# [SOLVED] Cosine of the Sum of Two Angles

• Mar 17th 2010, 06:40 PM
beardedoneder
[SOLVED] Cosine of the Sum of Two Angles
Given sin $\displaystyle \theta$ = $\displaystyle \frac{-5}{13}$ in quadrant III, tan $\displaystyle \phi$ = $\displaystyle \frac{-8}{15}$ in quadrant II; find the value of sin($\displaystyle \theta$ + $\displaystyle \phi$):

I've posted my solution -- which the answer key says is wrong -- here, http://imagebin.ca/img/tnINM0J.png .

Please tell me what I'm doing wrong.
• Mar 17th 2010, 06:58 PM
bigwave
Quote:

Originally Posted by beardedoneder
Given sin $\displaystyle \theta$ = $\displaystyle \frac{-5}{13}$ in quadrant III, tan $\displaystyle \phi$ = $\displaystyle \frac{-8}{15}$ in quadrant II; find the value of sin($\displaystyle \theta$ + $\displaystyle \phi$):

I've posted my solution -- which the answer key says is wrong -- here, http://imagebin.ca/img/tnINM0J.png .

Please tell me what I'm doing wrong.

first if tan $\displaystyle \phi$ = $\displaystyle \frac{-8}{15}$is in Q2
or actually should be $\displaystyle \tan\phi= \frac{8}{-15}$ if it is in Q2
then $\displaystyle \sin\phi = \frac{8}{17}$

therefore

$\displaystyle \sin(\theta + \phi)=\left(\text{-}\frac{5}{13}\right)\left(\text{-}\frac{15}{17}\right) + \left(\text{-}\frac{12}{13}\right)\left(\frac{8}{15}\right) \Rightarrow \frac{75}{221} - \frac{96}{221} \Rightarrow -\frac{21}{221}$

just got too late with latex
• Mar 17th 2010, 07:01 PM
skeeter
Quote:

Originally Posted by beardedoneder
Given sin $\displaystyle \theta$ = $\displaystyle \frac{-5}{13}$ in quadrant III, tan $\displaystyle \phi$ = $\displaystyle \frac{-8}{15}$ in quadrant II; find the value of sin($\displaystyle \theta$ + $\displaystyle \phi$):

I've posted my solution -- which the answer key says is wrong -- here, http://imagebin.ca/img/tnINM0J.png .

Please tell me what I'm doing wrong.

• Mar 17th 2010, 07:08 PM
pickslides
I would do it like this

Quote:

Originally Posted by beardedoneder
Given sin $\displaystyle \theta$ = $\displaystyle \frac{-5}{13}$ in quadrant III,

use $\displaystyle \sin^2\theta+\cos^2\theta = 1$ to find $\displaystyle \cos\theta$

Quote:

Originally Posted by beardedoneder
tan $\displaystyle \phi$ = $\displaystyle \frac{-8}{15}$ in quadrant II;

use $\displaystyle 1+\tan^2\phi = \sec^2\phi$ to find $\displaystyle \cos\phi$

and then $\displaystyle \sin^2\phi+\cos^2\phi = 1$ to find $\displaystyle \sin\phi$
• Mar 17th 2010, 07:22 PM
Soroban
Hello, beardedoneder!

Quote:

Given: .$\displaystyle \begin{array}{ccc}\sin\theta \:=\:\text{-}\frac{5}{13}& \text{in quadrant III} \\ \\ [-3mm] \tan\phi \:=\:\text{-}\frac{8}{15} & \text{in quadrant II}\end{array}$

find the value of: .$\displaystyle \sin(\theta + \phi)$

We have: .$\displaystyle \sin\theta \:=\:-\frac{5}{13} \:=\:\frac{opp}{hyp}$

$\displaystyle \theta$ is in a right triangle with: $\displaystyle opp = -5,\;hyp = 13$

Pythagorus says: .$\displaystyle adj = \pm12$

. . In Quadrant III: $\displaystyle adj = -12$

Hence: .$\displaystyle \begin{Bmatrix} \sin\theta &=& \text{-}\dfrac{5}{13} \\ \\[-3mm] \cos\theta &=& \text{-}\dfrac{12}{13} \end{Bmatrix}$ .[1]

We have: .$\displaystyle \tan \phi \:=\:-\frac{8}{15} \:=\:\frac{opp}{adj}$

$\displaystyle \phi$ is in Quadrant II with: $\displaystyle opp = 8,\;adj = -15$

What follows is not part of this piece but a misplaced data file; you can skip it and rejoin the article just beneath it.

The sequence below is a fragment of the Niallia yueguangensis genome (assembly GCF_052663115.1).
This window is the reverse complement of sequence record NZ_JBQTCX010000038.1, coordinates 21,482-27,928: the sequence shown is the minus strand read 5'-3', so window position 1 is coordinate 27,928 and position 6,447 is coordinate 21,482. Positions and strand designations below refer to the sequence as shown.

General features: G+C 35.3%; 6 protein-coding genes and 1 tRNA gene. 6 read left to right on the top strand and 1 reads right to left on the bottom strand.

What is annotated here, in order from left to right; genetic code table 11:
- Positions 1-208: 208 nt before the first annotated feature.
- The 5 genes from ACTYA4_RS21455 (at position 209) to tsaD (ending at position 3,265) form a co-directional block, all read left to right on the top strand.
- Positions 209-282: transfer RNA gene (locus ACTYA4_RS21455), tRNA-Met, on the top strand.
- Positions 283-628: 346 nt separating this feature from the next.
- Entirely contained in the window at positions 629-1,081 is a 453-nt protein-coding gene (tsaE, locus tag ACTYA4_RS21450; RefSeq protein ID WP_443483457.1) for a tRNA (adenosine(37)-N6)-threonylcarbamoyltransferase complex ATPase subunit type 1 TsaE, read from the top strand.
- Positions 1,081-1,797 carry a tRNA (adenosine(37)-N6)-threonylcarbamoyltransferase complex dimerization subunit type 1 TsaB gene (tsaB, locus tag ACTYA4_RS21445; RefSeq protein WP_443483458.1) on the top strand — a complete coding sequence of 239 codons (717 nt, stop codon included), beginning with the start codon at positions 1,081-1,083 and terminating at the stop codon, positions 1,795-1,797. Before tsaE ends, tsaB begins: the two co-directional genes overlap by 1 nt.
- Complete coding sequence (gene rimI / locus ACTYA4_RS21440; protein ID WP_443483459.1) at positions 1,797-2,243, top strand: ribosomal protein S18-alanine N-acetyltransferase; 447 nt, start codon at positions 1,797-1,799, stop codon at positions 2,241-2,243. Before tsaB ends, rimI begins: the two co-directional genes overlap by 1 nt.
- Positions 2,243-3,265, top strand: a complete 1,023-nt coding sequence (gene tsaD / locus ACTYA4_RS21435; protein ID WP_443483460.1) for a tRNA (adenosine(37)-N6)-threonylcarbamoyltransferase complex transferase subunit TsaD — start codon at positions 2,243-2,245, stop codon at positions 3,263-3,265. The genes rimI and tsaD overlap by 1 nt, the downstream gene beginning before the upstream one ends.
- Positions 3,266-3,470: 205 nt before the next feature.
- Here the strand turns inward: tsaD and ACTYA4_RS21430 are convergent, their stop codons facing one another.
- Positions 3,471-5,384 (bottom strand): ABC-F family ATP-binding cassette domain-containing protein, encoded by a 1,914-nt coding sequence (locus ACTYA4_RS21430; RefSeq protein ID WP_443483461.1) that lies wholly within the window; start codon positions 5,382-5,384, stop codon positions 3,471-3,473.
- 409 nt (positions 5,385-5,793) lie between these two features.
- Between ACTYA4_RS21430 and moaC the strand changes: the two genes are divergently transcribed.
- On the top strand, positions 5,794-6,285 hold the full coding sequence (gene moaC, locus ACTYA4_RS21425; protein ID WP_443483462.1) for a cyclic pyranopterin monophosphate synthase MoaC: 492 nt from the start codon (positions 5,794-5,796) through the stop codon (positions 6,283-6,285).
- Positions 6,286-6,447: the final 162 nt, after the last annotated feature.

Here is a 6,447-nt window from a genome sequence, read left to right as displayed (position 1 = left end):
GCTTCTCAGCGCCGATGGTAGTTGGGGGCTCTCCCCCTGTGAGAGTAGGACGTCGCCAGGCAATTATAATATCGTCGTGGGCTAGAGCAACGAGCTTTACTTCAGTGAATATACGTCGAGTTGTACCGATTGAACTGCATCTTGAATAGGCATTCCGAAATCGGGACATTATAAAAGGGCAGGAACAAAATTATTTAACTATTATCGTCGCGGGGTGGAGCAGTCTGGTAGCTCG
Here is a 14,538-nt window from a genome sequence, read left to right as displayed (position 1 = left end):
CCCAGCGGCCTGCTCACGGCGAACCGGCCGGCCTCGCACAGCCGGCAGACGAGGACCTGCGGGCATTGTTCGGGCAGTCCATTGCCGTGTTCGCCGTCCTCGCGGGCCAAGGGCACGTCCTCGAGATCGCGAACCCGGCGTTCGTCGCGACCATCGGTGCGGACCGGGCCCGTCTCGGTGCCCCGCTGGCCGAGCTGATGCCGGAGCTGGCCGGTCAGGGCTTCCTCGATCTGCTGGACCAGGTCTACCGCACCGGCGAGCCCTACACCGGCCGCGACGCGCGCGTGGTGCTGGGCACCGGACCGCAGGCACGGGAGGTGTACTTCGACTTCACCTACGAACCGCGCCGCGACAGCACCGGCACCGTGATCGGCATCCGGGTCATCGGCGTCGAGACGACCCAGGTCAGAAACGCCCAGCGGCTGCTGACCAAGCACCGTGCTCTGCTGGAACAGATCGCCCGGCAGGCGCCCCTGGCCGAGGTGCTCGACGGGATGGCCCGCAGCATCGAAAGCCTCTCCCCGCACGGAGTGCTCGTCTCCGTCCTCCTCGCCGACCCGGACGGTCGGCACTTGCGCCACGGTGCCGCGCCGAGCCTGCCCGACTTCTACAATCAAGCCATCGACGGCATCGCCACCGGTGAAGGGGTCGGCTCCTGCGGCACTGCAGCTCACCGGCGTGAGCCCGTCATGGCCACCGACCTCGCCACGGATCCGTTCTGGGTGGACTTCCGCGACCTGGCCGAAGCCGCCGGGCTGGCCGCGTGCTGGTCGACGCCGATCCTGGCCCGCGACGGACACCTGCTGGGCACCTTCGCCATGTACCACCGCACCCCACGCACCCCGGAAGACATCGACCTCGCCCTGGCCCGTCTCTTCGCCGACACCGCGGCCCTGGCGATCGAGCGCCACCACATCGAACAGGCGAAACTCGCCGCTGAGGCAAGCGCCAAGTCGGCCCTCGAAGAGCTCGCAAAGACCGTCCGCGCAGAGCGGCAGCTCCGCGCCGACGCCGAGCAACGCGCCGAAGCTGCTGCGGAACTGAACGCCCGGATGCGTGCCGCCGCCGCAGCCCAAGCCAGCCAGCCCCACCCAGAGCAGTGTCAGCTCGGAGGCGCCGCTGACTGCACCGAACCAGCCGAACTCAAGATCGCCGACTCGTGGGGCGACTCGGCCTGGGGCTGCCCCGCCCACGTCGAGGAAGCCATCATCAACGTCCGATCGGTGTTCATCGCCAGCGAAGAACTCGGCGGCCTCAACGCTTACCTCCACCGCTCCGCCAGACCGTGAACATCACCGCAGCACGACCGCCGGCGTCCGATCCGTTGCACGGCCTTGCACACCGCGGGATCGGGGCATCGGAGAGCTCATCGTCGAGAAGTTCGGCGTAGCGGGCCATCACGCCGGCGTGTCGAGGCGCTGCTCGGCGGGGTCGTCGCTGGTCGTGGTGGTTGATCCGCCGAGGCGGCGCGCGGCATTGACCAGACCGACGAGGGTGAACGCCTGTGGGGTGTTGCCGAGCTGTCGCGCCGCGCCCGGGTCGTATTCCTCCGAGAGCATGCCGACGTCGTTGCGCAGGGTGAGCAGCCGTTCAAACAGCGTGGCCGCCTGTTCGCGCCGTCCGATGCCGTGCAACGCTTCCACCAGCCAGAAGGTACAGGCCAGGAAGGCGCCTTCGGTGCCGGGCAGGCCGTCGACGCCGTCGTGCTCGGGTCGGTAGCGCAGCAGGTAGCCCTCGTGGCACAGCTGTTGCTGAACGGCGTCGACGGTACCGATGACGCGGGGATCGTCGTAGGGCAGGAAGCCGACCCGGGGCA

Pythagorus says: .$\displaystyle hyp = 17$

Hence: .$\displaystyle \begin{Bmatrix}\sin\phi &=& \dfrac{8}{17} \\ \\[-3mm] \cos\phi &=& \text{-}\dfrac{15}{17} \end{Bmatrix}$ .[2]

We want: .$\displaystyle \sin(\theta + \phi) \;=\;\sin\theta\cos\phi + \cos\theta\sin\phi$

Substitute [1] and [2]:

$\displaystyle \sin(\theta + \phi) \;=\;\left(\text{-}\frac{5}{13}\right)\left(\text{-}\frac{15}{17}\right) + \left(\text{-}\frac{12}{13}\right)\left(\frac{8}{15}\right) \;=\;\frac{75}{221} - \frac{96}{221} \;=\;-\frac{21}{221}$

• Apr 7th 2010, 04:02 PM
beardedoneder
Quote:

Originally Posted by beardedoneder
Given sin $\displaystyle \theta$ = $\displaystyle \frac{-5}{13}$ in quadrant III, tan $\displaystyle \phi$ = $\displaystyle \frac{-8}{15}$ in quadrant II; find the value of sin($\displaystyle \theta$ + $\displaystyle \phi$):

I've posted my solution -- which the answer key says is wrong -- here, http://imagebin.ca/img/tnINM0J.png .

Please tell me what I'm doing wrong.

I got a copy of the Solution Key. It solves the problem the same way I do, but it gives a product of $\displaystyle \frac{225}{221}$ for $\displaystyle -\frac{5}{13} \cdot -\frac{15}{17}$ instead of $\displaystyle \frac{75}{221}$. Which is why the answer key gives an answer of $\displaystyle \frac{129}{221}$, instead of $\displaystyle -\frac{21}{221}$. My solution and answer were correct. (Clapping)
• Apr 7th 2010, 04:11 PM
beardedoneder
Did you mean to say, ...
Quote:

Originally Posted by bigwave
first if tan $\displaystyle \phi$ = $\displaystyle \frac{-8}{15}$is in Q2
or actually should be $\displaystyle \tan\phi= \frac{8}{-15}$ if it is in Q2
then $\displaystyle \sin\phi = \frac{8}{17}$

therefore

$\displaystyle \sin(\theta + \phi)=\left(\text{-}\frac{5}{13}\right)\left(\text{-}\frac{15}{17}\right) + \left(\text{-}\frac{12}{13}\right)\left(\frac{8}{15}\right) \Rightarrow \frac{75}{221} - \frac{96}{221} \Rightarrow -\frac{21}{221}$

just got too late with latex

Did you mean to say, $\displaystyle -\frac{12}{13} \cdot \frac{8}{17}$ ?
• Apr 7th 2010, 04:14 PM
beardedoneder
Did you mean to say, ...
Quote:

Originally Posted by Soroban
Hello, beardedoneder!

Substitute [1] and [2]:

$\displaystyle \sin(\theta + \phi) \;=\;\left(\text{-}\frac{5}{13}\right)\left(\text{-}\frac{15}{17}\right) + \left(\text{-}\frac{12}{13}\right)\left(\frac{8}{15}\right) \;=\;\frac{75}{221} - \frac{96}{221} \;=\;-\frac{21}{221}$

Did you mean to say, $\displaystyle -\frac{12}{13} \cdot \frac{8}{17}$ ?